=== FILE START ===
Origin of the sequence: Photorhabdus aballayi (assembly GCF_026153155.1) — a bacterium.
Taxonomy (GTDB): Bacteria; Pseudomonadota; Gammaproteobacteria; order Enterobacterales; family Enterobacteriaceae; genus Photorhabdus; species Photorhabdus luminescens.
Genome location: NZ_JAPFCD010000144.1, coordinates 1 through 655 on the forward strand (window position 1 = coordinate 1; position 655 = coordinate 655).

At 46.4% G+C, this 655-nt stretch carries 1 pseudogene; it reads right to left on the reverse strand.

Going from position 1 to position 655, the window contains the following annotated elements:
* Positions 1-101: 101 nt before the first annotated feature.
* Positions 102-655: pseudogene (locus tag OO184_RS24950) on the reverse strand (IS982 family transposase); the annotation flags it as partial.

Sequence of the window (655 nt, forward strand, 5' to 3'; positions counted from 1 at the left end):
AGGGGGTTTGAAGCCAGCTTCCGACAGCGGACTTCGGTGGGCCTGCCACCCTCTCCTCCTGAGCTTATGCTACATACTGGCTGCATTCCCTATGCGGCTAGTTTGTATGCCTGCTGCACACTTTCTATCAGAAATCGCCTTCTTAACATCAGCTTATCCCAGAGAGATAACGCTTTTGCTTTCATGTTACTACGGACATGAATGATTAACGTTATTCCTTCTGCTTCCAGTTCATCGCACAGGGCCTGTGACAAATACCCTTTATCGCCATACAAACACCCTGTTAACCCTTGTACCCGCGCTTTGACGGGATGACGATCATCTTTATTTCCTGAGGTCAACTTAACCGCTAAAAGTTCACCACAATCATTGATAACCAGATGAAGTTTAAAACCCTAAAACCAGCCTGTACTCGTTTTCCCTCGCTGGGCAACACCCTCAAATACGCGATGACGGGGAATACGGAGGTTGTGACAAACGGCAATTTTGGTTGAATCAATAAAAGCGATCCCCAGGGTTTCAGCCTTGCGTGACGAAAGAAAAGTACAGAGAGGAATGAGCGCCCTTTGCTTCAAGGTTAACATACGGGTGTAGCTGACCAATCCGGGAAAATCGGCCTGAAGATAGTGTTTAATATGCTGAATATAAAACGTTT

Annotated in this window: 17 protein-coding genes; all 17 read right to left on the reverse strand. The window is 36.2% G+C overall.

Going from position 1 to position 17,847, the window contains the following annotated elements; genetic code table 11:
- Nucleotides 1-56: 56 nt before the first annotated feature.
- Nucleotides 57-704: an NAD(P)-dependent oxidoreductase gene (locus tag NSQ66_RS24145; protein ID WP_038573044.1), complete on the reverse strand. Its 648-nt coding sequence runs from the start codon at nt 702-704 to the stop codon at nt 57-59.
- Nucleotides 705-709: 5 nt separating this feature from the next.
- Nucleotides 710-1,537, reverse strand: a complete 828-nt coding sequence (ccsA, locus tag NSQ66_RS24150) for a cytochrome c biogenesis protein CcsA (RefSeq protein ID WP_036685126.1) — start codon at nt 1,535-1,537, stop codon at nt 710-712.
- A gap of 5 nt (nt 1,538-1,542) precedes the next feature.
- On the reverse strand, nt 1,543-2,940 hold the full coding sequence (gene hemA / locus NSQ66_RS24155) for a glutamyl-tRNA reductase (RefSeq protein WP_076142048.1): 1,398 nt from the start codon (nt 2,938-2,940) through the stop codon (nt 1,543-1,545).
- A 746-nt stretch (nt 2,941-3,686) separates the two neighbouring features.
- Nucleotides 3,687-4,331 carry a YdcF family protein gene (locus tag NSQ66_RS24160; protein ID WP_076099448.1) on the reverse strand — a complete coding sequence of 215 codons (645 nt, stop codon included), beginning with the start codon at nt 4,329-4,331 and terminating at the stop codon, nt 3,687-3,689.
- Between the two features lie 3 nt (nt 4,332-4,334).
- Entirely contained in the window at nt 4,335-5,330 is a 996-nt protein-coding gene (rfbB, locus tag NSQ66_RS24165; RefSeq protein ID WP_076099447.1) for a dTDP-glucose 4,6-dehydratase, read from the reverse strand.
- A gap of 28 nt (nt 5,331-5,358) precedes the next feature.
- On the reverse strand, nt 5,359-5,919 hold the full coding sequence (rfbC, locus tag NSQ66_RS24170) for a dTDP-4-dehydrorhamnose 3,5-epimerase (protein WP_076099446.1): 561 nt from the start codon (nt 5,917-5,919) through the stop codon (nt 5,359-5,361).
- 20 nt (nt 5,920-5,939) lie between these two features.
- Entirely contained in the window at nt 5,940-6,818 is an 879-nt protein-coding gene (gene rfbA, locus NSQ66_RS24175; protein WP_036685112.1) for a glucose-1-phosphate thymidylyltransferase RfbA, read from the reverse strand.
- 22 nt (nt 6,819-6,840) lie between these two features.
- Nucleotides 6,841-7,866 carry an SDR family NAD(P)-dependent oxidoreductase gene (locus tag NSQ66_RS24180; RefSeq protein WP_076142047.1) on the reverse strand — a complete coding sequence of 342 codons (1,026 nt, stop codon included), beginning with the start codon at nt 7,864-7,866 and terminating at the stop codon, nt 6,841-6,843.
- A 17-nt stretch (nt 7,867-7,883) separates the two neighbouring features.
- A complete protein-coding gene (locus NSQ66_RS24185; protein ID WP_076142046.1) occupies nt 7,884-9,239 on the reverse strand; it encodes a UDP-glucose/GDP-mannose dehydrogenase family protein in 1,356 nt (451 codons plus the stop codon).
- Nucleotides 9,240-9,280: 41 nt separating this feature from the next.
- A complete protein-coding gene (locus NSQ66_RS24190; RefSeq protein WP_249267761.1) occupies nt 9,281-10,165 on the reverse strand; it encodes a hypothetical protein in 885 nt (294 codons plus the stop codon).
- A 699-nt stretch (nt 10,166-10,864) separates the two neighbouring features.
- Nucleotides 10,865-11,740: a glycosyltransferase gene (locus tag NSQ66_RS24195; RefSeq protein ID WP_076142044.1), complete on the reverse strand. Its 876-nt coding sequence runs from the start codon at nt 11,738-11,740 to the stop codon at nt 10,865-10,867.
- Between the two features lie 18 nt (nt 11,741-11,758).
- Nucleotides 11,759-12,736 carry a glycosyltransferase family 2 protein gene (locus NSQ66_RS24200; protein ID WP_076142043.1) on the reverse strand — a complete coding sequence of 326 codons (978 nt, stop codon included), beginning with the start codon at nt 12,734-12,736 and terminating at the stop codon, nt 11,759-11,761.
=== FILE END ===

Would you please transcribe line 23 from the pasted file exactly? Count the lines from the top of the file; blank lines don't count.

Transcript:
- On the reverse strand, nt 5,359-5,919 hold the full coding sequence (rfbC, locus tag NSQ66_RS24170) for a dTDP-4-dehydrorhamnose 3,5-epimerase (protein WP_076099446.1): 561 nt from the start codon (nt 5,917-5,919) through the stop codon (nt 5,359-5,361).